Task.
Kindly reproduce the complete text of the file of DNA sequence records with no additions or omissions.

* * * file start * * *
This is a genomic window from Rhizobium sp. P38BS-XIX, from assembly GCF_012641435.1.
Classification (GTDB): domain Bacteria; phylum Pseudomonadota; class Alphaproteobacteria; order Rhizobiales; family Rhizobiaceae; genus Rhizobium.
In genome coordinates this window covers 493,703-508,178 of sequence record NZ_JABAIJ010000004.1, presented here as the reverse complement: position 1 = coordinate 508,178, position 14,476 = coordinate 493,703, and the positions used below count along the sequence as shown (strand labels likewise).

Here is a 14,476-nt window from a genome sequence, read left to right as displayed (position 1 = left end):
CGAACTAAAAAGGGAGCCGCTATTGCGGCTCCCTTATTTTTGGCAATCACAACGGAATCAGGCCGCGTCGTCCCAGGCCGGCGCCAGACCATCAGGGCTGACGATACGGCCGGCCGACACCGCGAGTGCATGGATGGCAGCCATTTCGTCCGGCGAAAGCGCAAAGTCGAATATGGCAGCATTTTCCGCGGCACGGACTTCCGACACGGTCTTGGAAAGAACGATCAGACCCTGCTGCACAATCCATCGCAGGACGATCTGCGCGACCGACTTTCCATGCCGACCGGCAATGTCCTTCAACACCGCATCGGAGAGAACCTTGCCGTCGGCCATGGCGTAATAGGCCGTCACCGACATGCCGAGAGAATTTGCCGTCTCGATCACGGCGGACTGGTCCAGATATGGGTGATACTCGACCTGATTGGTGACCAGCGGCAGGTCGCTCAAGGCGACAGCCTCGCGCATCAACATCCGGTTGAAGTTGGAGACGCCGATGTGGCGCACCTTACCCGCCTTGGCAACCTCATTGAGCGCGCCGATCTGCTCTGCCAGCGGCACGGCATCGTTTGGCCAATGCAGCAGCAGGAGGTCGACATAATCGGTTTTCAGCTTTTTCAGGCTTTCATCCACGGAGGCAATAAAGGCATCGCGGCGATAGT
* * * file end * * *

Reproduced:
This is a genomic window from Rhizobium sp. P38BS-XIX, from assembly GCF_012641435.1.
Classification (GTDB): domain Bacteria; phylum Pseudomonadota; class Alphaproteobacteria; order Rhizobiales; family Rhizobiaceae; genus Rhizobium.
In genome coordinates this window covers 493,703-508,178 of sequence record NZ_JABAIJ010000004.1, presented here as the reverse complement: position 1 = coordinate 508,178, position 14,476 = coordinate 493,703, and the positions used below count along the sequence as shown (strand labels likewise).

Here is a 14,476-nt window from a genome sequence, read left to right as displayed (position 1 = left end):
CGAACTAAAAAGGGAGCCGCTATTGCGGCTCCCTTATTTTTGGCAATCACAACGGAATCAGGCCGCGTCGTCCCAGGCCGGCGCCAGACCATCAGGGCTGACGATACGGCCGGCCGACACCGCGAGTGCATGGATGGCAGCCATTTCGTCCGGCGAAAGCGCAAAGTCGAATATGGCAGCATTTTCCGCGGCACGGACTTCCGACACGGTCTTGGAAAGAACGATCAGACCCTGCTGCACAATCCATCGCAGGACGATCTGCGCGACCGACTTTCCATGCCGACCGGCAATGTCCTTCAACACCGCATCGGAGAGAACCTTGCCGTCGGCCATGGCGTAATAGGCCGTCACCGACATGCCGAGAGAATTTGCCGTCTCGATCACGGCGGACTGGTCCAGATATGGGTGATACTCGACCTGATTGGTGACCAGCGGCAGGTCGCTCAAGGCGACAGCCTCGCGCATCAACATCCGGTTGAAGTTGGAGACGCCGATGTGGCGCACCTTACCCGCCTTGGCAACCTCATTGAGCGCGCCGATCTGCTCTGCCAGCGGCACGGCATCGTTTGGCCAATGCAGCAGCAGGAGGTCGACATAATCGGTTTTCAGCTTTTTCAGGCTTTCATCCACGGAGGCAATAAAGGCATCGCGGCGATAGT